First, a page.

There is shown in FIG. 3 a fragmentary, crosssectional view taken along lines 3-3 of FIG. 1 with an additional component, intermediate shell 110, shown positioned between conductor layer 20 and conductor layer 18 Outer torque shell 16 is typically formed of filament wound fiberglass set in an epoxy resin; there should be at least two sets of filaments which are alternately wound transversely about the tube to place reinforcing filaments near the principle stress directions to transmit the torque along the shell. This alternating alternatively conduits may be installed specifically to provide for the flow of oil or other cooling fluid.
In FIG. 4 there is shown the axially extending conductor bars 112 of conductor layer 20 in the area of central part 22. Between conductor bars 112 can be seen the interstitially placed tapered elements 124. In
FIG. 4 the flared portions 40, 41 of conductors 112 in conductor layer. 20 are more clearly shown and between them can be seen the non-flared portions 38 and 39, respectively. In eachof transverse sections 28 and 29 the conductor-bars take on a helical path and then once again return to an axial path in erid sections 32 and 33 where they are gripped by end spacers 46 and 47, respectively. Some sublayers follow right hand and some left hand helical paths. End spacers 46 and 47 are shown attached to the torque flanges 48 and 49 by bolts 50 and s1.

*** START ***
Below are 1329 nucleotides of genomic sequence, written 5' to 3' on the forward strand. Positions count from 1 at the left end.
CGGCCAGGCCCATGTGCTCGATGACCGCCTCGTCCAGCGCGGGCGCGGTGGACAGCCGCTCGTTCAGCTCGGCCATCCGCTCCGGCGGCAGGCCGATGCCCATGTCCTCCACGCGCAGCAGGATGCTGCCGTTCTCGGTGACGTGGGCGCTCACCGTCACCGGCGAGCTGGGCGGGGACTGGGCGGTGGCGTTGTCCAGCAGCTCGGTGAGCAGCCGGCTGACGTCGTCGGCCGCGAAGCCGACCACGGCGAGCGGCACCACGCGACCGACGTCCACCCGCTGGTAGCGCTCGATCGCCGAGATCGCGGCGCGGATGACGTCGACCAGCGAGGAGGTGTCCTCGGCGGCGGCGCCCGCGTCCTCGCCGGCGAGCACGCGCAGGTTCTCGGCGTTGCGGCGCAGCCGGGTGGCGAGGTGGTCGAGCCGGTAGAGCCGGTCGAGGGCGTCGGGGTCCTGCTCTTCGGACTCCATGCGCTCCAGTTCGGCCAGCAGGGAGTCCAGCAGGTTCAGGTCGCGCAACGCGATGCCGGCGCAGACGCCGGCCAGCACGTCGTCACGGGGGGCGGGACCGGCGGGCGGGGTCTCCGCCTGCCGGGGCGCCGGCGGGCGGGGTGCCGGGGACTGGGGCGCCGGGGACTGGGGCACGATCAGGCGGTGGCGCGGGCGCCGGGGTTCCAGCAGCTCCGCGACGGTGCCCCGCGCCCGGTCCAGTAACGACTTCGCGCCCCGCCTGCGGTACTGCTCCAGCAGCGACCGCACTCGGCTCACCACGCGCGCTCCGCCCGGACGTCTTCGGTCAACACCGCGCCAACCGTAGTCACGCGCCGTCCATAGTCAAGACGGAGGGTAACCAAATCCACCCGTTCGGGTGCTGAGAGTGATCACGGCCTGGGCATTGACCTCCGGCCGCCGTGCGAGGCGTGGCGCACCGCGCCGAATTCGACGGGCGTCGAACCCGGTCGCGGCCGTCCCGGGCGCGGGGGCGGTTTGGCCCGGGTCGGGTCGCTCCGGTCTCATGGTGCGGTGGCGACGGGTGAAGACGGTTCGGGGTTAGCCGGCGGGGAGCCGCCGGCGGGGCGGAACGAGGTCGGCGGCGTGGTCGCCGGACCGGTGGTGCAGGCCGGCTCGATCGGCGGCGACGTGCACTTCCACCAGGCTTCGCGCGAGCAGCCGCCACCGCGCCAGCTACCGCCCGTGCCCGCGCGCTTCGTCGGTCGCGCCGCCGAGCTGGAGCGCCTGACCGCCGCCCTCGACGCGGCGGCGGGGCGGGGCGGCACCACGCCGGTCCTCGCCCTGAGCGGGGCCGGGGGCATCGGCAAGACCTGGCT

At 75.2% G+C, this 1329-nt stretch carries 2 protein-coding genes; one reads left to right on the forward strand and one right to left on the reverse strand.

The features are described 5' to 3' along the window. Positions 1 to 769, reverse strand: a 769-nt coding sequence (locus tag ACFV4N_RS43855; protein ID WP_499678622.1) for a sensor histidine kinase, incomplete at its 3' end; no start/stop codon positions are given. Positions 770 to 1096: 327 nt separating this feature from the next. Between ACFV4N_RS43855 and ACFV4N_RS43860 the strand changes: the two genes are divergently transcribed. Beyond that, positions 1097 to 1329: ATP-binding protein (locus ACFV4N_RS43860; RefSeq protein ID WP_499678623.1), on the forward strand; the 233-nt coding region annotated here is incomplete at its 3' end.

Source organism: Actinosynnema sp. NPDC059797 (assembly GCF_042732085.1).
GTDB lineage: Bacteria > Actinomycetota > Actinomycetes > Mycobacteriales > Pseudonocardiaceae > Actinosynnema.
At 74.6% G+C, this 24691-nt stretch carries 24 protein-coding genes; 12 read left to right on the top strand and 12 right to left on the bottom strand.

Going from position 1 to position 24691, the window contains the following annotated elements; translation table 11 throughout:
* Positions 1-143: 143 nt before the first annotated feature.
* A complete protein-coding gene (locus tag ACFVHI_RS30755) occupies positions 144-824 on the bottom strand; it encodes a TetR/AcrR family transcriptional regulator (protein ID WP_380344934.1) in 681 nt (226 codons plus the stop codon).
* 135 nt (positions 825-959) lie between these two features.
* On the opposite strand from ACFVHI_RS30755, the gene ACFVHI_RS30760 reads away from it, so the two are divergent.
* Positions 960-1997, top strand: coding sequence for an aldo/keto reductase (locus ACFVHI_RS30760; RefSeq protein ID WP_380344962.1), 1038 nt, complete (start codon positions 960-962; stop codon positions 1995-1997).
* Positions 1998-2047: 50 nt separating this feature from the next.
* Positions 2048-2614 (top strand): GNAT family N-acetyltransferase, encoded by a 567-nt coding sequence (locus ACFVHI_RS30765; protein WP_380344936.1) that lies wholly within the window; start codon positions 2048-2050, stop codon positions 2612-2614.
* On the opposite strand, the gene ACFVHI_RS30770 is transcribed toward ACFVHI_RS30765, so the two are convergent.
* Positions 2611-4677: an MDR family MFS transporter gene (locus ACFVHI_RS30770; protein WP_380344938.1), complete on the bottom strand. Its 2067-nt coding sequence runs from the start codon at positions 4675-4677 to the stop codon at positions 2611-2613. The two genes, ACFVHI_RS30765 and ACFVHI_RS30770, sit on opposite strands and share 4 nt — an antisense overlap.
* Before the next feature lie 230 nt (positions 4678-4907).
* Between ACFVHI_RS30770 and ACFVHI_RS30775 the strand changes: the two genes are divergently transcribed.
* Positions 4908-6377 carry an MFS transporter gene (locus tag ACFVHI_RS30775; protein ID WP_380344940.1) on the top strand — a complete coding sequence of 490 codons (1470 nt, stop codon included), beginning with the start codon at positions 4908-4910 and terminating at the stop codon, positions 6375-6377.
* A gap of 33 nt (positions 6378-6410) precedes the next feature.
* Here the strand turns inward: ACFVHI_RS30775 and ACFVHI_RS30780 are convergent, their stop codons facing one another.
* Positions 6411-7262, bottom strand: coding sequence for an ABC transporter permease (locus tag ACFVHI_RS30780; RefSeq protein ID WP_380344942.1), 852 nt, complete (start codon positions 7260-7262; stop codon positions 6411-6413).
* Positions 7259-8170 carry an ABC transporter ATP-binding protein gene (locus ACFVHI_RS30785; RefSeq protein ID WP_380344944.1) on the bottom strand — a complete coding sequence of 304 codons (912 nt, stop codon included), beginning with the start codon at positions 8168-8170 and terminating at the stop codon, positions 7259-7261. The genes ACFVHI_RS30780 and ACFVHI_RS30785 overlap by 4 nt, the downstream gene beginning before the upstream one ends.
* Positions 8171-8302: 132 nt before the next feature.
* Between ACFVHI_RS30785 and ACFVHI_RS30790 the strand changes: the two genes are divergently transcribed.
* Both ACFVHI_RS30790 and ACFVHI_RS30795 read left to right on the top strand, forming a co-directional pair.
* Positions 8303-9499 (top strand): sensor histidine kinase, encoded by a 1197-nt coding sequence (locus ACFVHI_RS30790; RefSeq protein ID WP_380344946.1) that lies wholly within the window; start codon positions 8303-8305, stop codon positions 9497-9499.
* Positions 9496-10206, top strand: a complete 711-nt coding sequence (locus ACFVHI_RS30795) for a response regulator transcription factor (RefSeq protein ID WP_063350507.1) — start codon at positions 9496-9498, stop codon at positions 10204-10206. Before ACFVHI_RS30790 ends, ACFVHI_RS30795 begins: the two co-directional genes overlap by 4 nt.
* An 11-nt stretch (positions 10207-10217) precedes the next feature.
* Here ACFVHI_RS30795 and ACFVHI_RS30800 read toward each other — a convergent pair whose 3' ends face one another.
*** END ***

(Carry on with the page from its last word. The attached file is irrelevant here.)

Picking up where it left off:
Theend sections 32 and 33 are physically separated from torque flanges 48 and 49 by the spaces 48a and 49a but the torque shell 16 extendsa cross those spaces 48a,49a to provide'a mechanicalcon'nection between end sections 32 and 33 while maintaining electrical insulation between end sections 32, 33 and the grounded torque flanges 48, 49. The individual filaments of torque shell 16 loop down into the grooves 48b, 4% on torque flanges 48 and 49 and weave about the bolts 50, 51 and other projections to securely lock the torque flanges 48, 49 to the torque shell 16.
I r The enlarged view of FIG. 5 shows the arrangement of conductors 112 and tapered elements 124 in central part 22 and also shows more clearly the distinction be- I tween the flared portions 40 (and 41) and the nonflared portions 38 (and 39). In between each pair of fingers 46 are the upwrapped end connections 150 of each conductor bar. Between these connections 150 are spacer elements 152 which are made of material such as phenolic. Between spacer elements 152 the end connections 150 are wrapped in a tape 156, FIG. 6, which may be a tape such as the Fusaflex tape referred to earlier as usable in other parts of the armature structure 10. A set of end connections 150 may be seen more clearly in the enlarged view of FIG. 7 where the wrapping technique with the tape 156 is shown as a zigzagging technique wherein the tape 156 is unwrapped over one set of end connections 150, under the next set of end connections 150, over the next set of end connections 150, and so on around the armature structure. When completed, armature structure 10 appears as shown in FIG. 8 completely covered by the outer torque shell 16 typically made with a filament glass with an epoxy resin so that at least a portion of the filaments extend transversely or helically about the armature structure 10 to provide resistance to torque which the armature structure will be subjected to in use.